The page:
4 Tips For Secure Storage Of Flammable Liquids In Warehousing Facilities

The safe and secure storage of flammable liquids is a fundamental issue that needs to be adequately resolved for each warehousing facility keeping these potentially hazardous liquids. After all, the safety of your business, the lives of you and your employees, and the future of your community really depend on it.

The primary and most notable hazards associated with flammable liquids are explosions. The thing is that flammable liquids are hazardous substances because they can produce vapors. When these vapors mix with air, they can reach their flashpoint, ignite, and cause an explosion with catastrophic consequences.

So, suppose you’re planning to store flammable liquids in your warehousing facility. In that case, you must take several important things into account, from complying with industry regulations to the layout of your warehouse. To make things easier for you and equip you with basic knowledge on the matter, below, you can find four tips for the safe storage of flammable liquids within your facility.

Select The Right Containers

To begin with, only containers approved by the OSHA may be used for the safe storage of flammable liquids. Depending on the chemical, container materials could be plastic, metal, or glass. Generally speaking, metal containers are the most widely used in the industry unless metal can adversely affect the container’s contents or the container’s contents could erode the metal container.

 

For example, if you work with furfurals and wonder how do you store furfurals safely, know that they should be securely stored in metal safety containers and placed in specialized flammable liquid safety cabinets where they should be held until used for a variety of applications. In addition, the right container size is equally important. Just as crucial as the containers themselves are the labels that should go on them.

Know The Liquid’s Flash Point

Before putting any safety and health protocols in place, you also need to obtain more information about the flammable liquids you’re about to store in your facility. To do that, the National Fire Protection Association classifies all flammable liquids based on their flash points, a list that you should read through and keep during your storage operation.

Basically, a flash point is the lowest temperature at which a substance produces a sufficient amount of vapors to form an air-vapor mixture that can be easily ignited. Based on the NFPA’s guidelines, flammable liquids have a flash point of under 100 °F, while all combustible liquids have a flash point at or above 100 °F. So it’s pretty evident that the lower the substance’s flash point is, the easier the vapors can ignite.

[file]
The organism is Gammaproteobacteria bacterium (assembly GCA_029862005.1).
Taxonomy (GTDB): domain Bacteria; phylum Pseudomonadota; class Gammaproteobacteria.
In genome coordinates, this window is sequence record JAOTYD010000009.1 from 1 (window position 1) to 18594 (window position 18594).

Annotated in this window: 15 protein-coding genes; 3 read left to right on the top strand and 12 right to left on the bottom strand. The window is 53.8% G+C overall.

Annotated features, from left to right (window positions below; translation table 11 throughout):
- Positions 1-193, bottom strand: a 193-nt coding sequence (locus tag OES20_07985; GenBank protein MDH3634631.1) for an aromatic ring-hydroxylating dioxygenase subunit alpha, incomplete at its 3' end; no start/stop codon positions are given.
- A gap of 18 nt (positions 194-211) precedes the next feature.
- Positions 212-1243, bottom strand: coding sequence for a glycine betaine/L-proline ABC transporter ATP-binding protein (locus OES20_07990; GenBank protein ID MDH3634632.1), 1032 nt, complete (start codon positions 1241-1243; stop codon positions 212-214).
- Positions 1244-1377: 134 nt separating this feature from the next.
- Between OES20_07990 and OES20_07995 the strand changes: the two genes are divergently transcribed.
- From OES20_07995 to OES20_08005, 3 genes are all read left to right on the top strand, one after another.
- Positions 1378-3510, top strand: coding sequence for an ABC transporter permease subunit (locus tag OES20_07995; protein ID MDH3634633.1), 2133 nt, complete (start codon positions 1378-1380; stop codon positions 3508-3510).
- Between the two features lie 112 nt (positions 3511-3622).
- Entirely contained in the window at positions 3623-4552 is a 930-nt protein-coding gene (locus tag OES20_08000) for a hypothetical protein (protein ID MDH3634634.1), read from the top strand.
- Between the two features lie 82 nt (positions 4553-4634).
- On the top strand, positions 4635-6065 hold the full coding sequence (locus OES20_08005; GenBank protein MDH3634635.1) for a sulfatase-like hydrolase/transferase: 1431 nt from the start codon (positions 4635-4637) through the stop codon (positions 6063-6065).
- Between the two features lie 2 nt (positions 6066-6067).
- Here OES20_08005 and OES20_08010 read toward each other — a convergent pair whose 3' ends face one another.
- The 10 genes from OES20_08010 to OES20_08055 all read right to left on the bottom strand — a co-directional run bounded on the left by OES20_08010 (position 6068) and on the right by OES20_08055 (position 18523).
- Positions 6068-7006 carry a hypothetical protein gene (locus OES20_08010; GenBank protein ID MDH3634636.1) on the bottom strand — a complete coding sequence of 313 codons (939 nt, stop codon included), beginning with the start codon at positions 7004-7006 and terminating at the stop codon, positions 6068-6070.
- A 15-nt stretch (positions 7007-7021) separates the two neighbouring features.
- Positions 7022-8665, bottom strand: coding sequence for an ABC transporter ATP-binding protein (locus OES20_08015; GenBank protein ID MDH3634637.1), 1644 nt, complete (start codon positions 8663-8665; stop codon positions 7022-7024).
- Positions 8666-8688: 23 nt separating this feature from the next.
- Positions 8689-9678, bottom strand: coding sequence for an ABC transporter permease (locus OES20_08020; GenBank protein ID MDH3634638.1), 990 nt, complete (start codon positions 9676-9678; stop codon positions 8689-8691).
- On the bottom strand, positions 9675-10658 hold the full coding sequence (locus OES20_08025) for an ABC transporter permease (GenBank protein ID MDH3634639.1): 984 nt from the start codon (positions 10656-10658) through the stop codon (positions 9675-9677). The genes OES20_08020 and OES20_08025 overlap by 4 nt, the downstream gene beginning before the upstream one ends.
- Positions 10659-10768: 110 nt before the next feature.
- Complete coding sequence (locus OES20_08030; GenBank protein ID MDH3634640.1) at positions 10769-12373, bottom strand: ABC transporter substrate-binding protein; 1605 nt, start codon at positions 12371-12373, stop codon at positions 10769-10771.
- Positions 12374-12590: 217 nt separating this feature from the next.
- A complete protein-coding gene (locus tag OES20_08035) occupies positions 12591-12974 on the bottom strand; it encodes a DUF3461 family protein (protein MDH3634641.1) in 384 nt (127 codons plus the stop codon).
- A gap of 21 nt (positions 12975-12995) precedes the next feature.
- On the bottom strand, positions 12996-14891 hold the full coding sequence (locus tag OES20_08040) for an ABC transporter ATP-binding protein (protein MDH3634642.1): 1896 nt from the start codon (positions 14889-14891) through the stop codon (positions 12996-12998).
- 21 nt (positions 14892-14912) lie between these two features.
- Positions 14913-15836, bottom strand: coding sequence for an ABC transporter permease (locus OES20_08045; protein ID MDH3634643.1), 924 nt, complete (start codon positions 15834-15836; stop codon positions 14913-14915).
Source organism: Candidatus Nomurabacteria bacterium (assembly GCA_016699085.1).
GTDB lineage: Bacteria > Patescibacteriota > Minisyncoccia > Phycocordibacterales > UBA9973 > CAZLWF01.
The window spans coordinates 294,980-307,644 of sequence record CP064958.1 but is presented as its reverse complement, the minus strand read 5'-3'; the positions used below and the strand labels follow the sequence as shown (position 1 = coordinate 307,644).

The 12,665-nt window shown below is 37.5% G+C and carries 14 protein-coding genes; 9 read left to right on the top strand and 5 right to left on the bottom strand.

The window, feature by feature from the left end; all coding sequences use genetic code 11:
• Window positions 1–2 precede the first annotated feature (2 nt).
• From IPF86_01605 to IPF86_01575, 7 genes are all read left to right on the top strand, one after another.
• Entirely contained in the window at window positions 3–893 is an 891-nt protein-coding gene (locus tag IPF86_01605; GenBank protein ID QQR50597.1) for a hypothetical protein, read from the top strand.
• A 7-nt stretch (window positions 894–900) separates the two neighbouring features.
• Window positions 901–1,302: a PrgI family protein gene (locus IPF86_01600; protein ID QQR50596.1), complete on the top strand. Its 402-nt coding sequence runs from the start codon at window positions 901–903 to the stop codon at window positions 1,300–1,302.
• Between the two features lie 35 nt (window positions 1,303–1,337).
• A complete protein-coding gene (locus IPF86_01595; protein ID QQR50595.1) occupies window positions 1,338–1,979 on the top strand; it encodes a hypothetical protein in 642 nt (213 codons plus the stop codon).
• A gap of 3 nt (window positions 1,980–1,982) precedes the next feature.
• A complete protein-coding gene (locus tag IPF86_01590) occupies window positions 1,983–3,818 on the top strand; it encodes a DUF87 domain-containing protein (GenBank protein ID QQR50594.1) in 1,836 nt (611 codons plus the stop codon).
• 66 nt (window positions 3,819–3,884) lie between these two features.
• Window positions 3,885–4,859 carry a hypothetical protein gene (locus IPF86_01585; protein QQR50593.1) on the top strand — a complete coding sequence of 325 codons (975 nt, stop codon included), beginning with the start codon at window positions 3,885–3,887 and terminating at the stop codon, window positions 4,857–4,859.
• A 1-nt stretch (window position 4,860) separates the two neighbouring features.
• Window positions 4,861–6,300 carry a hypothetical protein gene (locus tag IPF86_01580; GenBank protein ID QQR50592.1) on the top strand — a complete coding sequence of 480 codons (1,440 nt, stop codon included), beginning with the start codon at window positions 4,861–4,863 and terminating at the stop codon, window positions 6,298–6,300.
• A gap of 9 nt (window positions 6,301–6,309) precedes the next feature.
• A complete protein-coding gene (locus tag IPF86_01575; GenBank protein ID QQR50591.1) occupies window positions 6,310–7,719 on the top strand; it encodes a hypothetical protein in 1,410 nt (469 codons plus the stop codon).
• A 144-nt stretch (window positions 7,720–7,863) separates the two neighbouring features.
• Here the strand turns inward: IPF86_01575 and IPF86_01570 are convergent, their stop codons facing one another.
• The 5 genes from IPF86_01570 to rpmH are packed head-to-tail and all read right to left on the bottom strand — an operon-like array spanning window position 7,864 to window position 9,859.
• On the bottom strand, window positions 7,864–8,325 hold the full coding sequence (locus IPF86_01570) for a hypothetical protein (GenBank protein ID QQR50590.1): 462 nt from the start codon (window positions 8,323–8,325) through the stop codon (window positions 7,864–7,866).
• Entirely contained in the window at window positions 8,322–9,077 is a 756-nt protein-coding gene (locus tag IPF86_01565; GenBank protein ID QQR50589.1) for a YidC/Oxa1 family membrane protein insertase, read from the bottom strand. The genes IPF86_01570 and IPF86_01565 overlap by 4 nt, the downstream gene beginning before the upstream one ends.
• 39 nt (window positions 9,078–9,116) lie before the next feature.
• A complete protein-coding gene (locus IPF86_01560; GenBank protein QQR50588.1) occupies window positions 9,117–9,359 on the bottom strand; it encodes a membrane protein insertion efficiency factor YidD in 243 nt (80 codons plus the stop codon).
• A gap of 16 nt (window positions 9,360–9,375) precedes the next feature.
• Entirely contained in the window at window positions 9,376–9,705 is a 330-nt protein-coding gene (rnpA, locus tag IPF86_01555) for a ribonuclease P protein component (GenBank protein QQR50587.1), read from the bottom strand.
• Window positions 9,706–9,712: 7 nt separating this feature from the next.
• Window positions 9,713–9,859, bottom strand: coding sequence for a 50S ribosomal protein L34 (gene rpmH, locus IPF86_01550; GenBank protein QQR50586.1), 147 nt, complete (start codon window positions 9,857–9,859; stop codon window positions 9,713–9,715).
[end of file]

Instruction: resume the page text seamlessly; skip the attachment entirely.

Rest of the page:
Knowing the flash points of the flammable liquids that you keep in your warehousing facility is essential because how carefully you control the environment around the substances plays a vital role in flammable liquids not reaching their flash points and posing hazards to the environment.

Make Sure That All Flammable Liquids Containers Are Grounded

Besides ensuring that all flammable liquids in your facility are stored correctly in OSHA-approved containers, these containers must also be grounded to downplay the risk for static electricity. Static electricity can trigger an explosion or fire by raising the vaporing temperature to above the flash point.

In that manner, investigators detected that static electricity was the leading cause of a fire and series of explosions in 2007 at a Des Moines, Iowa, chemical distribution facility. Poor electrical bonding and grounded sparked static electricity were the leading cause of this accident as employees filled a portable steel tank with ethyl acetate, causing a costly mistake for the company as it was fined more than $1 million in civil penalties.

In addition, containers filled with flammable liquids should always be away from doorways, free of lakes or deterioration, and away from any potential ignition sources. These sources include open flames, sparks from electrical tools, or incinerators.

Avoid The Storage Of Unnecessary Chemicals

If you’ve met the maximum amount of flammable liquid allowed in a specific category under OSHA regulations, or if a volatile liquid is no longer needed, then you need to move those liquids from your warehouse to disposal sites. To achieve that, make sure that you select a certified hazardous waste disposal company that will securely dispose of your waste, and consider how you want that waste to contribute to your company’s sustainability goals. After all, just because the flammable liquid is no longer needed on your site doesn’t mean that your responsibility for what happens to that waste ends.

Final Words

Now that you have a better understanding of how to store flammable liquids within your warehousing facility, make sure to take the appropriate measures and protect your employees, company, and community by following OSHA’s regulations regarding the safe storage of flammable liquids.